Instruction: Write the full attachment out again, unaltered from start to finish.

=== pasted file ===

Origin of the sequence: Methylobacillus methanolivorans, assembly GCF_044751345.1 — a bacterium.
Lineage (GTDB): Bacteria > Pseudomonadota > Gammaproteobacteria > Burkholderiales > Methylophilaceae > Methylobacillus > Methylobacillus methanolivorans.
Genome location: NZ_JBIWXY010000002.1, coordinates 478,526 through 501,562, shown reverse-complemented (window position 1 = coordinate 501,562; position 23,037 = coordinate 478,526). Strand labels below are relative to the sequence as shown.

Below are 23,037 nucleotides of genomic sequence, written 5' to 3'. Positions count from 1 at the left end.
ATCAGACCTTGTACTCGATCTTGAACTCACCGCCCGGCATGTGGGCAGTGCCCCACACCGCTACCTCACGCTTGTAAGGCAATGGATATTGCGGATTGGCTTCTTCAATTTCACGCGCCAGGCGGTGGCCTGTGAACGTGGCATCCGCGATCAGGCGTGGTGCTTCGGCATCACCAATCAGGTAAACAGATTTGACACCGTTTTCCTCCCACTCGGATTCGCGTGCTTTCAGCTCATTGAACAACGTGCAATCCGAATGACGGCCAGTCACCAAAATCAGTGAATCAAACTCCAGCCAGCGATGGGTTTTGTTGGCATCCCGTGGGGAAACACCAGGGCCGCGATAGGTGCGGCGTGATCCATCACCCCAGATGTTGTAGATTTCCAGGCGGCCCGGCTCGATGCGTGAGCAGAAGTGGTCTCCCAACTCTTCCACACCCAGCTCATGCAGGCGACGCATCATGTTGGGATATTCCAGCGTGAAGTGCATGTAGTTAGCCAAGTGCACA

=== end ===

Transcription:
Origin of the sequence: Methylobacillus methanolivorans, assembly GCF_044751345.1 — a bacterium.
Lineage (GTDB): Bacteria > Pseudomonadota > Gammaproteobacteria > Burkholderiales > Methylophilaceae > Methylobacillus > Methylobacillus methanolivorans.
Genome location: NZ_JBIWXY010000002.1, coordinates 478,526 through 501,562, shown reverse-complemented (window position 1 = coordinate 501,562; position 23,037 = coordinate 478,526). Strand labels below are relative to the sequence as shown.

Below are 23,037 nucleotides of genomic sequence, written 5' to 3'. Positions count from 1 at the left end.
ATCAGACCTTGTACTCGATCTTGAACTCACCGCCCGGCATGTGGGCAGTGCCCCACACCGCTACCTCACGCTTGTAAGGCAATGGATATTGCGGATTGGCTTCTTCAATTTCACGCGCCAGGCGGTGGCCTGTGAACGTGGCATCCGCGATCAGGCGTGGTGCTTCGGCATCACCAATCAGGTAAACAGATTTGACACCGTTTTCCTCCCACTCGGATTCGCGTGCTTTCAGCTCATTGAACAACGTGCAATCCGAATGACGGCCAGTCACCAAAATCAGTGAATCAAACTCCAGCCAGCGATGGGTTTTGTTGGCATCCCGTGGGGAAACACCAGGGCCGCGATAGGTGCGGCGTGATCCATCACCCCAGATGTTGTAGATTTCCAGGCGGCCCGGCTCGATGCGTGAGCAGAAGTGGTCTCCCAACTCTTCCACACCCAGCTCATGCAGGCGACGCATCATGTTGGGATATTCCAGCGTGAAGTGCATGTAGTTAGCCAAGTGCACA